Against The Hype

movies, criticism and their pleasures

The O. Russell Factor: Why Fewer Oscar Contenders are Not the Wider Best Picture Field’s Problem, and Maybe Even a Good Thing

January 25, 2014 By: Colin Low Category: Commentary

In a recent Grantland article, Mark Harris argues that the widened Oscar Best Picture field has shrunk the number of movies contending in the major Oscar races (namely the picture, director, acting and screenplay categories). As proof, Harris cites a “jarring statistic”: the past two years’ major-category nominations are spread among the fewest number of movies—12 this year, 14 last year—that we have seen in the Academy’s past 30 years. For Harris, this trend is cause for alarm: “A drop in the last two years… represents the encroachment of an all-or-nothing mentality that has… been fueled by the Academy’s misguided approach to its biggest prize.”

Such alarmism is surprising to witness from Harris, who has intervened with inimitable sharpness at many a time when others’ paranoias about the Oscar race have gone too far. In my assessment, Harris misleads us (and himself) in this case by focusing merely on the Oscar years of 1984 to 2013. This focus is misleading for a simple reason. Before the 2012/13 Oscar races, the last time a movie was nominated in all four acting categories was in 1981—just three years shy of the range Harris has chosen to consider.

Straddling the acting categories
Put another way, it has been 31 years since we last saw a movie that hogged at least seven of Oscar’s precious 40 to 45 major-category nominations. We’ve now seen this happen two years in a row: first with Silver Linings Playbook, and this year with American Hustle. The common factor is David O. Russell, now the only director ever in Academy history to have twice directed a movie that garnered a nomination in each acting category, let alone in back-to-back years. This singular record might reassure us that the past two Oscar years have been an anomaly to be marveled at, rather than a worrisome trend.


Review: The Hurt Locker

March 10, 2010 By: Colin Low Category: Capsuled Thoughts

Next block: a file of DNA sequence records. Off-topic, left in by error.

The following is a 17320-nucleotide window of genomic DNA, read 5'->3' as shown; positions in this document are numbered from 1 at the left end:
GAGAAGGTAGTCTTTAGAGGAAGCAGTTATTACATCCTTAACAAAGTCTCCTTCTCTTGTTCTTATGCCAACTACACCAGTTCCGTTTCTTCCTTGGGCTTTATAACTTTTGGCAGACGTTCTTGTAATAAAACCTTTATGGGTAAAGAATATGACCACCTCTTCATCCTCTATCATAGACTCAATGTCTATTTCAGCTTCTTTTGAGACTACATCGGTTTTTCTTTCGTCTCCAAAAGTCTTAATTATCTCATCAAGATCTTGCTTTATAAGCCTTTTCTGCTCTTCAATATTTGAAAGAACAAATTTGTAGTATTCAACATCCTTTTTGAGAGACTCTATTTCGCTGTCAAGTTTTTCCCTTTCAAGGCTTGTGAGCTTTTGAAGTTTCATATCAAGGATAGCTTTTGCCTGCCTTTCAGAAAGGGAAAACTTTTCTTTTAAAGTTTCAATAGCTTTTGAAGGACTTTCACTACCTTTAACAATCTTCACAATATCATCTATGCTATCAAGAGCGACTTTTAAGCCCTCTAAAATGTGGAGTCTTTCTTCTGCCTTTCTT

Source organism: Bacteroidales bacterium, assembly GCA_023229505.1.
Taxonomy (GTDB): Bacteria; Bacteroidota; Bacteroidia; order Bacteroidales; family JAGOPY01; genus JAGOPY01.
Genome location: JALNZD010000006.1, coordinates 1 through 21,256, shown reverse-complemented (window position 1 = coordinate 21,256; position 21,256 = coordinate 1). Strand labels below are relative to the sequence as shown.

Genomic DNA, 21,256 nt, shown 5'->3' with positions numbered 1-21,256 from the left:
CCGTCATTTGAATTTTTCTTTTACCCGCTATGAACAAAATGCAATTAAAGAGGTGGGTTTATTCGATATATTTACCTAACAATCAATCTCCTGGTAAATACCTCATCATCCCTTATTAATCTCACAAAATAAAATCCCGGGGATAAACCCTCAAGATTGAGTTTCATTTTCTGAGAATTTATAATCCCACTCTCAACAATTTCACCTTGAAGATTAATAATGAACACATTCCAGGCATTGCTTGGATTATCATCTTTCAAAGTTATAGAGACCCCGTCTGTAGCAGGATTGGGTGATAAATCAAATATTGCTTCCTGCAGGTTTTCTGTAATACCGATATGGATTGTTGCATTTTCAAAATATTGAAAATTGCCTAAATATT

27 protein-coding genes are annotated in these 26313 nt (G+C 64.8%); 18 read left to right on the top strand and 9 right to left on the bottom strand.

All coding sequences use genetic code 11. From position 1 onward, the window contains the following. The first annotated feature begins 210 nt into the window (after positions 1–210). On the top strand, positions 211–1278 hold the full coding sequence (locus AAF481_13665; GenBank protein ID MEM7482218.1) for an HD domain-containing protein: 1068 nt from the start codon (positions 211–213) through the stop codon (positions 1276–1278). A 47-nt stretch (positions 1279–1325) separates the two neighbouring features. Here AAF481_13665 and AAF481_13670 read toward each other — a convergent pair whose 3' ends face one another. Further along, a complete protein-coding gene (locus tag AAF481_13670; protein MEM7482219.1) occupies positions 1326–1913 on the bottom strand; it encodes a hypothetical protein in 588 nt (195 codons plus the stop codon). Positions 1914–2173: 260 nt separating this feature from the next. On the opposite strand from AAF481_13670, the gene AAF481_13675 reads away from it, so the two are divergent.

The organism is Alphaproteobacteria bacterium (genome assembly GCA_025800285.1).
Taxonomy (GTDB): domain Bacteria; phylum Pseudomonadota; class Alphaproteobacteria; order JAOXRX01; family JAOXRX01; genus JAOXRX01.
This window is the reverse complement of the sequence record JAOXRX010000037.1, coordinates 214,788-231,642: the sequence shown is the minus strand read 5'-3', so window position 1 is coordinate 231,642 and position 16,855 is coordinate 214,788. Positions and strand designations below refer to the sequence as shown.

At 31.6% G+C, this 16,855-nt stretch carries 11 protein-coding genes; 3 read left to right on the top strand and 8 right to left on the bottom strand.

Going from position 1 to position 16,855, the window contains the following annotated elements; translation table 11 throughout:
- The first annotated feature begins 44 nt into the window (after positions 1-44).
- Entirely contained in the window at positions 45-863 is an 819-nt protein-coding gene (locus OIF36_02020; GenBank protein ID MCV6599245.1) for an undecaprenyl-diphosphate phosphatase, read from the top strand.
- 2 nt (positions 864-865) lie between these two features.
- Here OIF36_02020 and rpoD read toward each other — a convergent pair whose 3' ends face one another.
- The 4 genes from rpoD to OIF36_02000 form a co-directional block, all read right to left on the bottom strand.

So the ’09 Oscar season has come and gone, and I’ve managed to blog (sporadically, I know) through a full calendar year without making so much as a post on it. See, while I appreciate that the Academy Awards help to mark the passing of time in the movie-going world, I’m not obsessive enough about them—unlike certain bloggers I admire, bless ’em—to bother watching nominated movies (or even movies merely hyped for a nomination) that I don’t expect to at least give me a good time. Up to now I’ve managed to avoid The Blind Side, Crazy HeartInvictus, The Last Station, The Lovely Bones, Nine, A Serious Man, A Single Man, Up in the Air and The Young Victoria, and there’s nothing I’ve heard about those movies beyond their Oscar hype that remotely compels me to them.

What’s a blogger writing Against The Hype to do? Well, to start with, I’ll be happy to point out that this year, the Academy did anoint a movie that, aesthetically and politically, couldn’t deserve it more. It’s now enjoying a re-run in local theatres, so catch it while you can!

Review: The Hurt Locker

My two theatrical experiences of this latest Best Picture winner were dramatically different, even opposing. The first time around, having just finished my two-year stint in the army, my sympathies lay with sergeant Sanborn (Anthony Mackie), who is tasked with providing cover against potential snipers and bomb-igniters. Both he and I couldn’t stop being frustrated at the wilful bravado of his new bomb-defusal team leader William James (Jeremy Renner), who strutted through potential killzones, held standoffs against cars, and threw away his comms headset at critical junctures, keeping his entire team in mortal risk. So despite a thoughtful gesture towards Sanborn in the sniper scene, I watched with a chilly disposition as James took a turn for the utterly reckless, imagining himself as some Bourne Supremacy-style renegade in two later scenes. Those two scenes, and the ones right after, are clearly positioned to “teach James a lesson”, so I couldn’t stand that The Hurt Locker‘s final scenes seemed eager to regress James into soldierly rock-stardom, with the music to match. Even if this was intended as irony, I felt aggrieved at the thought of siccing James on Sanborn’s wretched successor for a whole year. I left the theatre with mixed feelings, and then came online to discover a baffling ton of buzz for Renner’s performance, compared to almost none for Mackie. What a world!